The current fMRI adaptation study sought to elucidate the dimensions of syntactic complexity and their underlying neural substrates. For the first time with fMRI, we investigated repetition suppression (i.e., fMRI adaptation) for two orthogonal dimensions of sentence complexity: embedding position (right-branching vs. center-embedding) and movement type (subject vs. object). Two novel results were obtained: First, we found syntactic adaptation in Broca's area and second, this adaptation was structured. Anterior Broca's area (BA 45) selectively adapted to movement type, while posterior Broca's area (BA 44) demonstrated adaptation to both movement type and embedding position (as did left posterior superior temporal gyrus and right inferior precentral sulcus). The functional distinction within Broca's area is critical not only to an understanding of the functional neuroanatomy of language, but also to theoretical accounts of syntactic complexity, demonstrating its multi-dimensional nature. These results implicate that during syntactic comprehension, a large network of areas is engaged, but that only anterior Broca's area is selective to syntactic movement.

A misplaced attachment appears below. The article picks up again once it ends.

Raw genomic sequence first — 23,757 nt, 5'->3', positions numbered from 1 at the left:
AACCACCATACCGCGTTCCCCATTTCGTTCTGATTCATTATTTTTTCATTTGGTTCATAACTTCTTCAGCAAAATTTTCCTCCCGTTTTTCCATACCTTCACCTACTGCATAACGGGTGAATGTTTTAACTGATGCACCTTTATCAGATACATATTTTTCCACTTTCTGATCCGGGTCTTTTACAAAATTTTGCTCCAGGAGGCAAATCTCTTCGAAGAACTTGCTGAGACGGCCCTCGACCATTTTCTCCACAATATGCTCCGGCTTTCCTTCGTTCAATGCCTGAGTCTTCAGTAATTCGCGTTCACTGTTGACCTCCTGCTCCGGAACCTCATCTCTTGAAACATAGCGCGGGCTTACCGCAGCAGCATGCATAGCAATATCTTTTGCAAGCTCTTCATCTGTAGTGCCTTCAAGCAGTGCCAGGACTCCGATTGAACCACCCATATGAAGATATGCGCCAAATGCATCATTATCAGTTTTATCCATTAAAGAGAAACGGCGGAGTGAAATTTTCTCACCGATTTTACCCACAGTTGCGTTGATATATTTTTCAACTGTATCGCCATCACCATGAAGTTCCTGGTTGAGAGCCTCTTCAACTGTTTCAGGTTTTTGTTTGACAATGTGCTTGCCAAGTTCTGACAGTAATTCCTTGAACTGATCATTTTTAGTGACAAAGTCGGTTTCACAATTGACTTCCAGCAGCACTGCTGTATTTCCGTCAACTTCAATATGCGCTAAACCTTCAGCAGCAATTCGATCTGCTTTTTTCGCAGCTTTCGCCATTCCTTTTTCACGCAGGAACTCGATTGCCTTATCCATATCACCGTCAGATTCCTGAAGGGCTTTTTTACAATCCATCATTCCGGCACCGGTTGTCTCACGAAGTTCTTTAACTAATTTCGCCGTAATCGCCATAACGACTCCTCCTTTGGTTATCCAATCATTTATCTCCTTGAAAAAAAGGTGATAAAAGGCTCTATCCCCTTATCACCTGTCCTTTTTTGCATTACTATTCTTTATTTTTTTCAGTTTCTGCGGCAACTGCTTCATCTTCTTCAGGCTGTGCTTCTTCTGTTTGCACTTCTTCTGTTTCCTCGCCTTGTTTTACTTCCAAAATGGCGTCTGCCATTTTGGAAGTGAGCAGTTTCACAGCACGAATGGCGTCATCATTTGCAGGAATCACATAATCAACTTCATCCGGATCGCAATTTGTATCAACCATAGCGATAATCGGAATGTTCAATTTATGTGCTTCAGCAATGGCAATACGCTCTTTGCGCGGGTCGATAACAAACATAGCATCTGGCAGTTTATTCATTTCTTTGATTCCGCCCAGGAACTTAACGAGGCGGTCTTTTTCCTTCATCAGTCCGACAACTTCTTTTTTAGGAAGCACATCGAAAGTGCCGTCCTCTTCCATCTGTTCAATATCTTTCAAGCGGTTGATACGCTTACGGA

Bibliographical noteFunding Information:
This work was supported by a Canada Research Chairs grant, by a SSHRC standard grant, and by NIH grant DC000494 (YG), and a Natural Sciences and Engineering Research Council (NSERC) scholarship, and Lloyd Carr-Harris Fellowship (AS).